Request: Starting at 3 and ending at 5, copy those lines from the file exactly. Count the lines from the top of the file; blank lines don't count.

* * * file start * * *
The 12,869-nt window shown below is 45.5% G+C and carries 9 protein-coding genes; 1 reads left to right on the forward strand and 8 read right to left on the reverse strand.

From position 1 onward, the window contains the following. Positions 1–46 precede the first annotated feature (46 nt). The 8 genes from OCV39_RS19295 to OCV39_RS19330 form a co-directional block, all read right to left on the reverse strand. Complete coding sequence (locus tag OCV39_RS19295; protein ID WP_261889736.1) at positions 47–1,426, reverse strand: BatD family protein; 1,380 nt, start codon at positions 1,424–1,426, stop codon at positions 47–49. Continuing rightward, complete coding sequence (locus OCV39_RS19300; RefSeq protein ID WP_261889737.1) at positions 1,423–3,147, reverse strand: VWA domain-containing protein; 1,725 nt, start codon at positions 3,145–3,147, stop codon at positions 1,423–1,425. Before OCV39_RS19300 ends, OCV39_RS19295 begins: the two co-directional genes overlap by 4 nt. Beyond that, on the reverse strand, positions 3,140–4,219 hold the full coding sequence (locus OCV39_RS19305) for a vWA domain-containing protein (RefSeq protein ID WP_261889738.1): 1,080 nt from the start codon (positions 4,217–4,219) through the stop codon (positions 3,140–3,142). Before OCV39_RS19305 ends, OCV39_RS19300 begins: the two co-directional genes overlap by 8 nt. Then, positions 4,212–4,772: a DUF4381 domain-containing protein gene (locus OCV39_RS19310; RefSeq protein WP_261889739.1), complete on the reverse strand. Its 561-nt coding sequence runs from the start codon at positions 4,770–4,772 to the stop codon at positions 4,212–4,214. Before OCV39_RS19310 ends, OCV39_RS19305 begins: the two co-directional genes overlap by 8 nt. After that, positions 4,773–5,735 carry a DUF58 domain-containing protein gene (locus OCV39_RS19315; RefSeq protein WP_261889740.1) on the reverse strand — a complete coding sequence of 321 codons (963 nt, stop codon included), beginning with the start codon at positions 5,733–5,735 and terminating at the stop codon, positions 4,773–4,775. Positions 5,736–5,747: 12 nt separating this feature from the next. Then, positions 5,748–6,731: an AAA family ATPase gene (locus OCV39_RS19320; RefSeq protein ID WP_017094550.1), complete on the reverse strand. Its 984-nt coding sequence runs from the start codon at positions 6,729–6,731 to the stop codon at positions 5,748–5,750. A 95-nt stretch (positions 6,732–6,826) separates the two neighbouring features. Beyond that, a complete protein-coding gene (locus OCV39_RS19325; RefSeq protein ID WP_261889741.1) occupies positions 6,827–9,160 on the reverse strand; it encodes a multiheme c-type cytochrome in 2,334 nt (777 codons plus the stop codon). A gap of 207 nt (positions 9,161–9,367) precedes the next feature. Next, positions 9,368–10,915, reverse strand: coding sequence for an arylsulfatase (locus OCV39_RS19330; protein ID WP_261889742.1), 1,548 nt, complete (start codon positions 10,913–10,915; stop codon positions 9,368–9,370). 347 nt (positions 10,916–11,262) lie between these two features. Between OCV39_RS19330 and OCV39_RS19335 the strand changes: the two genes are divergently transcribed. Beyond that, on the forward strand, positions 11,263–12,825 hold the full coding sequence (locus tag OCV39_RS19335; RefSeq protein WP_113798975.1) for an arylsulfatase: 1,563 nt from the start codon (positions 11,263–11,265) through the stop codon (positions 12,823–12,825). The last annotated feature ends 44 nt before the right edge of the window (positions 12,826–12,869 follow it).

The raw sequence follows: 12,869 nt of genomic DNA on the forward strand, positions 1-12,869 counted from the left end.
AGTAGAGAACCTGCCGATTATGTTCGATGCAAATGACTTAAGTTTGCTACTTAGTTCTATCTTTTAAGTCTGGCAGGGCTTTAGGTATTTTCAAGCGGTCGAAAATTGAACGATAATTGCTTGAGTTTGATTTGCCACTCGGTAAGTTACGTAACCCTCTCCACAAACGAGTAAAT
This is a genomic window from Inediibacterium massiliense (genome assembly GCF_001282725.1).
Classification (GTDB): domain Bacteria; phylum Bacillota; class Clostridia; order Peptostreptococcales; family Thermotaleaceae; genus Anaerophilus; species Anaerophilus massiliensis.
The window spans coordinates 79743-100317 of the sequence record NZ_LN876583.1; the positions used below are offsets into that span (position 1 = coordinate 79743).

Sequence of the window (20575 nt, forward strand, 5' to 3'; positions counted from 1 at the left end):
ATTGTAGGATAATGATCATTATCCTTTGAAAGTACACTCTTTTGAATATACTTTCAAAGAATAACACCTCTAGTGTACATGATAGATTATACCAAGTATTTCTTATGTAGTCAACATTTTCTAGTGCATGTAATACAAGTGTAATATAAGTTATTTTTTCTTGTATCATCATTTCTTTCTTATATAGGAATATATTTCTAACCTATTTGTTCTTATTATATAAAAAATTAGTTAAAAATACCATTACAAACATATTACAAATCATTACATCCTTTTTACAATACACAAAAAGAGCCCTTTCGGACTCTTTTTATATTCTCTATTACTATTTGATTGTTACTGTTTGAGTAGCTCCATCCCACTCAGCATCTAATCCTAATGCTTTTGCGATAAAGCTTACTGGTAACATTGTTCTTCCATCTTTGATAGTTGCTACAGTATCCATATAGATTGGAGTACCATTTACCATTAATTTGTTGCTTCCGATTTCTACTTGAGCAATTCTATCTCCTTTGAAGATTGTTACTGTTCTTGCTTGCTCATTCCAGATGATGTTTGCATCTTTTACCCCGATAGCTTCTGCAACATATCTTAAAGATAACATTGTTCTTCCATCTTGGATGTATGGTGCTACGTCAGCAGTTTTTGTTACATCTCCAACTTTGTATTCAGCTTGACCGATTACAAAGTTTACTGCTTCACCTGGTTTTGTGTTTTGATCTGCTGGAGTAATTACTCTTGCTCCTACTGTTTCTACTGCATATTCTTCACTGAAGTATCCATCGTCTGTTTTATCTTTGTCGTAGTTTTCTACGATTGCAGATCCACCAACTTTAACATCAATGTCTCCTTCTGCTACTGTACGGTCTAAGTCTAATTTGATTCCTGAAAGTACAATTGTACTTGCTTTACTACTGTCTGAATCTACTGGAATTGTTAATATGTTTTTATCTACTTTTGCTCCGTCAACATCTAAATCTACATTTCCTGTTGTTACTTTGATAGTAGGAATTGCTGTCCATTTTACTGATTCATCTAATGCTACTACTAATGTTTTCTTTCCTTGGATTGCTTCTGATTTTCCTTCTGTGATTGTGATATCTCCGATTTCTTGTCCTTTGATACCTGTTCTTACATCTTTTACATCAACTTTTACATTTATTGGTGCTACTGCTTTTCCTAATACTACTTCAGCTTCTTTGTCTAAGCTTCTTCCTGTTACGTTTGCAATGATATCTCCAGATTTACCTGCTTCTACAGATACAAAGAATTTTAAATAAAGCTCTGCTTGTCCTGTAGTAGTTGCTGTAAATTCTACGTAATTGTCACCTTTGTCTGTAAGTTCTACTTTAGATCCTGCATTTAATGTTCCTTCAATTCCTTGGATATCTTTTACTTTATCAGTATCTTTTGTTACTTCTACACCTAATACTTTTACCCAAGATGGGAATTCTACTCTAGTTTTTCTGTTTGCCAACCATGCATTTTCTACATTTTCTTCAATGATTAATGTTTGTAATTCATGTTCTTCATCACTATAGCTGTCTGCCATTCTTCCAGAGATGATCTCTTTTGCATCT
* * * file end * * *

The raw sequence follows: 12,869 nt of genomic DNA on the forward strand, positions 1-12,869 counted from the left end.
AGTAGAGAACCTGCCGATTATGTTCGATGCAAATGACTTAAGTTTGCTACTTAGTTCTATCTTTTAAGTCTGGCAGGGCTTTAGGTATTTTCAAGCGGTCGAAAATTGAACGATAATTGCTTGAGTTTGATTTGCCACTCGGTAAGTTACGTAACCCTCTCCACAAACGAGTAAAT
This is a genomic window from Inediibacterium massiliense (genome assembly GCF_001282725.1).